With a little under three miles remaining, I might as well have been one hundred miles away from something to drink.  I then began to think about Bobby Boucher, played by Adam Sandler in the 1998 film The Waterboy.  All I could keep thinking about was getting home to get my “high quality h20.”  It’s funnier now, but at the moment it was anything but funny. With just over one mile remaining I ran by a soda machine in the Salisbury Zoo and with no money in my pocket whizzed by with a thirst that had grown 10,000 times.  I again felt deflated. Knowing I was just over a mile away I knew that I would not pass out or be harmed physically, but the thirst I felt was like nothing I had ever experienced before.  I briefly thought about Lance Armstrong, who I recall watching in one of his Tour de France time trial runs when he became so dehydrated you could see white salt marks form around his mouth.  All that did was made me even more thirsty so I quickly wiped it out of my head.  Eventually I did finish my run in disappointing fashion.  To say that I had a bad day on one of the most important days of the week for training is an understatement.  But much like any period of training I realized shortly after I got home that there will be highs and lows and that is to be expected.  All you can do is focus on the next run, the next opportunity to train and improve and grow stronger.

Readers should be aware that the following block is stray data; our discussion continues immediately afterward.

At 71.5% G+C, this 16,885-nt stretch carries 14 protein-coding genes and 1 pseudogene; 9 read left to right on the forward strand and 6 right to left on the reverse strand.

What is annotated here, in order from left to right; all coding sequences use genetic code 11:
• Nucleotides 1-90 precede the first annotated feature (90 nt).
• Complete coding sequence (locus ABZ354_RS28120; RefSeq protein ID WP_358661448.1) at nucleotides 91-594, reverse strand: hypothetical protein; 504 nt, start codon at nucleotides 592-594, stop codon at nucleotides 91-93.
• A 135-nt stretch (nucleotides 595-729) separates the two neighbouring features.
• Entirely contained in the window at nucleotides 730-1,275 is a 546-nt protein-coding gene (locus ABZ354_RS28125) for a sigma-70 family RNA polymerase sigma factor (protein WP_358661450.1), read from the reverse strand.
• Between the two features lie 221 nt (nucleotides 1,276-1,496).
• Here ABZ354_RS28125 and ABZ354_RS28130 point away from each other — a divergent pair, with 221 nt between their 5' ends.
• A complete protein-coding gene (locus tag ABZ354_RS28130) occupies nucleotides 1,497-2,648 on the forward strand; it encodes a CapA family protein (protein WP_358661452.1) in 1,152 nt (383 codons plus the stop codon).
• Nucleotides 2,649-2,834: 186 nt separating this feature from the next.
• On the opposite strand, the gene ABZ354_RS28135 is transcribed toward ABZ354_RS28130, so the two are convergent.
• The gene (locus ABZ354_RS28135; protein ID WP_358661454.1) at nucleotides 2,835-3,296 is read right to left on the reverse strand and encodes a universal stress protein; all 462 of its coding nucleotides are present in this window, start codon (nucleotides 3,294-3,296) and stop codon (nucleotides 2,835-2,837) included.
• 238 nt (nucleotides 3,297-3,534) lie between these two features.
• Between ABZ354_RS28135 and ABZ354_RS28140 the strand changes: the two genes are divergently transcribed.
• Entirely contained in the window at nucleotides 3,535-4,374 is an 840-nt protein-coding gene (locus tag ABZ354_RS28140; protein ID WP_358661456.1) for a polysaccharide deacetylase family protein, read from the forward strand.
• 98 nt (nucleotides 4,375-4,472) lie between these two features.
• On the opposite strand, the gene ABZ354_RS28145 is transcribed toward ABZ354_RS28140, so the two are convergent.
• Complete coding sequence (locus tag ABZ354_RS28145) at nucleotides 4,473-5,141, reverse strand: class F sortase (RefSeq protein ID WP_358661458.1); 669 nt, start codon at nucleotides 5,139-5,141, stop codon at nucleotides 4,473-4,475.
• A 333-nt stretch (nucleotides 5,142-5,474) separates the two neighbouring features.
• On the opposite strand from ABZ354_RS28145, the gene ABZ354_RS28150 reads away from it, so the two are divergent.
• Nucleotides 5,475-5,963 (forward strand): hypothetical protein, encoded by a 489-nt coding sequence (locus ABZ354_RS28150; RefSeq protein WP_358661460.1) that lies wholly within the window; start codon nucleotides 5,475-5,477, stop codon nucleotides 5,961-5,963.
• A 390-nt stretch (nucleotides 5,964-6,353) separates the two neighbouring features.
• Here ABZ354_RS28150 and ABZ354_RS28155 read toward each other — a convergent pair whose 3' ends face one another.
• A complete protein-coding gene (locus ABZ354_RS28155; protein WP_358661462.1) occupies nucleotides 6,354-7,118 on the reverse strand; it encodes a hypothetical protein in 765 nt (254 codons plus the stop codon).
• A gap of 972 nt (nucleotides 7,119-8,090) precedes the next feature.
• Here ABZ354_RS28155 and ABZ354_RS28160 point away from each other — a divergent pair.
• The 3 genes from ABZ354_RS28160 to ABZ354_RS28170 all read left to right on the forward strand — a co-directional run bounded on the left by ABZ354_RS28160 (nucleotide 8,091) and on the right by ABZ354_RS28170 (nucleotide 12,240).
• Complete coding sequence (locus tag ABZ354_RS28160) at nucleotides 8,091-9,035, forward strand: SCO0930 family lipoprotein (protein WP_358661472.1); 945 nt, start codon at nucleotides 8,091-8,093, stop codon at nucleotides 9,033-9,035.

I also had a moment of perspective when I saw this video online.


It really made me think and made me realize that despite what I felt was a bad day was actually quite a blessing.  That I am lucky to be able to run and train and that tomorrow is another day to look forward to.  There is nothing I can do to change what happened.  Learn from my mistake (I’ll be buying a fuel belt, which I’ve resisted for years) and will not let it happen again.  Today is in the past.  Tomorrow I go out and focus on the mile that is in front of me.

Run on…

Yakety Yak…
Saturday, July 25, 2015